AMULETS “Auras” C26 (Spring Break Tapes)

Loops. Can’t live with ’em, can’t live without ’em. Isn’t that how the old saying goes? Or wait – that’s not exactly right. There’s no reason you can’t live without loops. In fact, I might go so far as to say that loops actually make your life better, even all the time! Yeah, that’s more like it. Loops are always good, never bad, and can bring the dead back to life.

OK, maybe I went a little far at the end there, but holy moly, do I love me some loops. And who better to bring the master loopage than Amulets, aka Randall Taylor of Austin, Texas, on his debut for the swell-ass Spring Break Tapes? No one, that’s who. Taylor’s pretty much cornered the market on ambient guitar tape releases (I think he’s released around twenty thousand this year alone), and Auras does nothing to dispel the sense that he’s still riding that peak. You go, Randall Taylor. You go.

True to form, Taylor fills this teal-shelled cassette with glorious tones that wander through landscapes and bring worlds into being. Also true to form, he wrings emotion from his wordless guitar-and-sample pieces, leaving all listeners a conflicted mess by the end of side B. That’s fine – if you don’t have feelings, you shouldn’t be listening to this kind of introspective stuff anyway. Take side A for example, “The Coldest Time Was Always Midnight” – the title alone tells a story, one that screams sadness and disillusion, sure, but Taylor backs it up remarkably well with his music.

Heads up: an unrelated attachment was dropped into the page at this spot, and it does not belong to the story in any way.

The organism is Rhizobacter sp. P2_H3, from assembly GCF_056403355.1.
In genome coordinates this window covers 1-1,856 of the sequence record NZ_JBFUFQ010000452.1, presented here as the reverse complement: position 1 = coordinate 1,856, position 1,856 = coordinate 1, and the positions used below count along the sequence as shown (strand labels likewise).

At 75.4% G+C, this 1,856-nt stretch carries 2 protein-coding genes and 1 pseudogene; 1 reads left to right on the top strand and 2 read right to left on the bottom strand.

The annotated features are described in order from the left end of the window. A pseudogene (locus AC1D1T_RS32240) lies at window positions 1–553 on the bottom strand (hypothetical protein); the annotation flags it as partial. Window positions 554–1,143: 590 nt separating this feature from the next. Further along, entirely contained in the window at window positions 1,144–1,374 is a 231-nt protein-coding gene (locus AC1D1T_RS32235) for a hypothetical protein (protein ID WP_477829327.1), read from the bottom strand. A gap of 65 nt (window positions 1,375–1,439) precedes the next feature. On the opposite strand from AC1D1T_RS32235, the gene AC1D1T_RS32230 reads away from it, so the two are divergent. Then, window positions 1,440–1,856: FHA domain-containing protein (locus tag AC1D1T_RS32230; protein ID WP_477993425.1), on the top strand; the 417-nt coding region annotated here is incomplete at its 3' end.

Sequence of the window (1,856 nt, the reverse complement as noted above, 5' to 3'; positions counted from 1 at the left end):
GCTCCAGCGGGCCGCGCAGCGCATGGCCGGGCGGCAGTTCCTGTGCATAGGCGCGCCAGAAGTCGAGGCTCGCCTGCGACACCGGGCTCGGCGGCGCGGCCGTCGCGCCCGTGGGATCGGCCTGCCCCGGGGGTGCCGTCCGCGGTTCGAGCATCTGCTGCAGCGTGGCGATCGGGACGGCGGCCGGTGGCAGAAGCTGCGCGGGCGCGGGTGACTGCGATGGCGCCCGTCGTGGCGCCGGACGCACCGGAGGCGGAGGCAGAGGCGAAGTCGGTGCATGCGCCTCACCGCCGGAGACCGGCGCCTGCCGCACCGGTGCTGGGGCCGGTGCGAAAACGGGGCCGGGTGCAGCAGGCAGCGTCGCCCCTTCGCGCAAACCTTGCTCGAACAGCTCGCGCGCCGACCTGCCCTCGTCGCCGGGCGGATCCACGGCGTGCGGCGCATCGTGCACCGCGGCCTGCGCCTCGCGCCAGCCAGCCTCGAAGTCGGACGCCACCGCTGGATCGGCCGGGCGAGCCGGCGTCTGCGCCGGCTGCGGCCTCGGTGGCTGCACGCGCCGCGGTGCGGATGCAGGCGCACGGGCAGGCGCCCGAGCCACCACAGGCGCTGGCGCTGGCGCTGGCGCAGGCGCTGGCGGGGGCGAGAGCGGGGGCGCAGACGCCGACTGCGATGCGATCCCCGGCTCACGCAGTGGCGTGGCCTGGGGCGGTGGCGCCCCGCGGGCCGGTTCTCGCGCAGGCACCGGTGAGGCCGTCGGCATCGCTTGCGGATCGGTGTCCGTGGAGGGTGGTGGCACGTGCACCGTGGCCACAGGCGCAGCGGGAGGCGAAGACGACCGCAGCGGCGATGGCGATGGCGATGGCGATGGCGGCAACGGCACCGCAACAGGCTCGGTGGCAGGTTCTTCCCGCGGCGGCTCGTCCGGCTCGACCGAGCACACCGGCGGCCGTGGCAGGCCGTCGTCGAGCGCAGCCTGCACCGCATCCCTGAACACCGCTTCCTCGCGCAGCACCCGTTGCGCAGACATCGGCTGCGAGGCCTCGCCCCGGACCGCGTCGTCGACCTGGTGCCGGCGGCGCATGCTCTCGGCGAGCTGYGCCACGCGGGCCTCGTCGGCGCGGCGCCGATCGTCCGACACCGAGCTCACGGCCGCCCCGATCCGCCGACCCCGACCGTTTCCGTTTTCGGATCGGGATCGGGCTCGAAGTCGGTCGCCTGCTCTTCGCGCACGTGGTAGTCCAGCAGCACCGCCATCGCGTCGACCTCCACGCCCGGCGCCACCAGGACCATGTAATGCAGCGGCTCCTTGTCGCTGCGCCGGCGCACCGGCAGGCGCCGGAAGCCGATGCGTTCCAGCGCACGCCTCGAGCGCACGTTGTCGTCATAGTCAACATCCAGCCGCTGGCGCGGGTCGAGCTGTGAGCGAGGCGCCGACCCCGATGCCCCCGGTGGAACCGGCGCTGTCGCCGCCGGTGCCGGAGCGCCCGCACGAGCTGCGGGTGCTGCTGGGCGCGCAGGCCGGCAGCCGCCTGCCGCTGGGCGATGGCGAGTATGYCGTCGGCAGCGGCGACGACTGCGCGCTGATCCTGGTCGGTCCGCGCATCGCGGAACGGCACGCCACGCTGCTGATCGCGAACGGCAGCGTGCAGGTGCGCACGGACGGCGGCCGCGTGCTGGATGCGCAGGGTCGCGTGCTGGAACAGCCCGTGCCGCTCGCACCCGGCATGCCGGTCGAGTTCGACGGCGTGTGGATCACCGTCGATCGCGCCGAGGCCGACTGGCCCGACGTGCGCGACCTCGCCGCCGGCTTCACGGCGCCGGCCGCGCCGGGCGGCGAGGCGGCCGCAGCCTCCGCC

But it’s side B where the “Amulets way” really shines – Taylor crushes it on “A Funeral by the Sea.” The track plays like a processional to the titular service, mournful, respectful, and accompanied by waves crashing against the shore on a cloudy, autumn New England day. When the synth enters about two-thirds of the way through it, I’ve become a mess, or a bird, or the deceased ascending, but who knows because I’ve lost myself in it. That’s good composition. That’s Amulets composition.

So climb on board that train departing from or heading to Austin, the train that Amulets is conducting, and pretend the sound of the wheels on the track is an infinite loop leading you to the landscape of your dreams. I guess that’s something you can do – why not do it this weekend? It’s not like you have anything better to do. You’ve got six bucks and a mailing address, right? Do it.

Whoa, eight-panel J-card? Don’t hesitate a second longer.

--Ryan Masteller